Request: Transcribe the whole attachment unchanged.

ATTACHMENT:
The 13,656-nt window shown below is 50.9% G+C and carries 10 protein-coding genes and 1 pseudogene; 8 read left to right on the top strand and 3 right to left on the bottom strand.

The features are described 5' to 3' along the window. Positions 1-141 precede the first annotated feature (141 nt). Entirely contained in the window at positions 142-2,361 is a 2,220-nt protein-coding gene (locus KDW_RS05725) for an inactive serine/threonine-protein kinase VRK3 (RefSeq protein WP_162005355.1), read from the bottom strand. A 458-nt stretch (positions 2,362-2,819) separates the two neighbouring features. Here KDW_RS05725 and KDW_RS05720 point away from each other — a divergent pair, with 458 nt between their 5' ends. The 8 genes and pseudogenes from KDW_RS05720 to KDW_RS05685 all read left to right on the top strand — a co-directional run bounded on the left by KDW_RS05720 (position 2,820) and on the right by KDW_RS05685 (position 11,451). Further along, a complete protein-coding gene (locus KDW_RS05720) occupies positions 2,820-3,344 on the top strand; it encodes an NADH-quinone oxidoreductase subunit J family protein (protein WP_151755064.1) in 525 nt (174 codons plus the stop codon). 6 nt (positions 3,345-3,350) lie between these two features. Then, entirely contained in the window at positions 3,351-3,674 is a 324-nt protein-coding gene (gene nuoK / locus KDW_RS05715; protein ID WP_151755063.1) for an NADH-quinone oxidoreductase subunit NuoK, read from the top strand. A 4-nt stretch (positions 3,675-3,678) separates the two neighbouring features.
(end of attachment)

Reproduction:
The 13,656-nt window shown below is 50.9% G+C and carries 10 protein-coding genes and 1 pseudogene; 8 read left to right on the top strand and 3 right to left on the bottom strand.

The features are described 5' to 3' along the window. Positions 1-141 precede the first annotated feature (141 nt). Entirely contained in the window at positions 142-2,361 is a 2,220-nt protein-coding gene (locus KDW_RS05725) for an inactive serine/threonine-protein kinase VRK3 (RefSeq protein WP_162005355.1), read from the bottom strand. A 458-nt stretch (positions 2,362-2,819) separates the two neighbouring features. Here KDW_RS05725 and KDW_RS05720 point away from each other — a divergent pair, with 458 nt between their 5' ends. The 8 genes and pseudogenes from KDW_RS05720 to KDW_RS05685 all read left to right on the top strand — a co-directional run bounded on the left by KDW_RS05720 (position 2,820) and on the right by KDW_RS05685 (position 11,451). Further along, a complete protein-coding gene (locus KDW_RS05720) occupies positions 2,820-3,344 on the top strand; it encodes an NADH-quinone oxidoreductase subunit J family protein (protein WP_151755064.1) in 525 nt (174 codons plus the stop codon). 6 nt (positions 3,345-3,350) lie between these two features. Then, entirely contained in the window at positions 3,351-3,674 is a 324-nt protein-coding gene (gene nuoK / locus KDW_RS05715; protein ID WP_151755063.1) for an NADH-quinone oxidoreductase subunit NuoK, read from the top strand. A 4-nt stretch (positions 3,675-3,678) separates the two neighbouring features.